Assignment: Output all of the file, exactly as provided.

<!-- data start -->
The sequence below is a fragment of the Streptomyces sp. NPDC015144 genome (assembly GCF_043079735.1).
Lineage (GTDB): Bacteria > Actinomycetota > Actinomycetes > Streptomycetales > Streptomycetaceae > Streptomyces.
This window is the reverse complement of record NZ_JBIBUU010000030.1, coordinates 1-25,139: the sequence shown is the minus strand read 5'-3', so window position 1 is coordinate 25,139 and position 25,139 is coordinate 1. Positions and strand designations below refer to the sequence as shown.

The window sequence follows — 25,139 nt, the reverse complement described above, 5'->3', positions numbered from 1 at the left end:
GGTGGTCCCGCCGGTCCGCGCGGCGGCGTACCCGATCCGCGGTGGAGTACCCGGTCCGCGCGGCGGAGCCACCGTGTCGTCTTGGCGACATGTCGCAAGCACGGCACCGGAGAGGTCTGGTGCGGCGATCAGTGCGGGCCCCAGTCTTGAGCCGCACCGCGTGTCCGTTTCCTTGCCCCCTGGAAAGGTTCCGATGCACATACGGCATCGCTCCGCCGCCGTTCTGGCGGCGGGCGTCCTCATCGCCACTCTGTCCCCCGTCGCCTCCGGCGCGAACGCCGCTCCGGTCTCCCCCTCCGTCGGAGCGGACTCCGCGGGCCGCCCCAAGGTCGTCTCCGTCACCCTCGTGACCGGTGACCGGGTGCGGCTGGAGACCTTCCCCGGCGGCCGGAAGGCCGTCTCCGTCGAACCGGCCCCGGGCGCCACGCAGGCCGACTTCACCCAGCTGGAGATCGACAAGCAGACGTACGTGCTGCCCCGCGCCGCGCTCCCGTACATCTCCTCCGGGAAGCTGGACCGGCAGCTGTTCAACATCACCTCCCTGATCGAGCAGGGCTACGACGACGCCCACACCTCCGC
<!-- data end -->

The sequence below is a fragment of the Streptomyces sp. NPDC015144 genome (assembly GCF_043079735.1).
Lineage (GTDB): Bacteria > Actinomycetota > Actinomycetes > Streptomycetales > Streptomycetaceae > Streptomyces.
This window is the reverse complement of record NZ_JBIBUU010000030.1, coordinates 1-25,139: the sequence shown is the minus strand read 5'-3', so window position 1 is coordinate 25,139 and position 25,139 is coordinate 1. Positions and strand designations below refer to the sequence as shown.

The window sequence follows — 25,139 nt, the reverse complement described above, 5'->3', positions numbered from 1 at the left end:
GGTGGTCCCGCCGGTCCGCGCGGCGGCGTACCCGATCCGCGGTGGAGTACCCGGTCCGCGCGGCGGAGCCACCGTGTCGTCTTGGCGACATGTCGCAAGCACGGCACCGGAGAGGTCTGGTGCGGCGATCAGTGCGGGCCCCAGTCTTGAGCCGCACCGCGTGTCCGTTTCCTTGCCCCCTGGAAAGGTTCCGATGCACATACGGCATCGCTCCGCCGCCGTTCTGGCGGCGGGCGTCCTCATCGCCACTCTGTCCCCCGTCGCCTCCGGCGCGAACGCCGCTCCGGTCTCCCCCTCCGTCGGAGCGGACTCCGCGGGCCGCCCCAAGGTCGTCTCCGTCACCCTCGTGACCGGTGACCGGGTGCGGCTGGAGACCTTCCCCGGCGGCCGGAAGGCCGTCTCCGTCGAACCGGCCCCGGGCGCCACGCAGGCCGACTTCACCCAGCTGGAGATCGACAAGCAGACGTACGTGCTGCCCCGCGCCGCGCTCCCGTACATCTCCTCCGGGAAGCTGGACCGGCAGCTGTTCAACATCACCTCCCTGATCGAGCAGGGCTACGACGACGCCCACACCTCCGC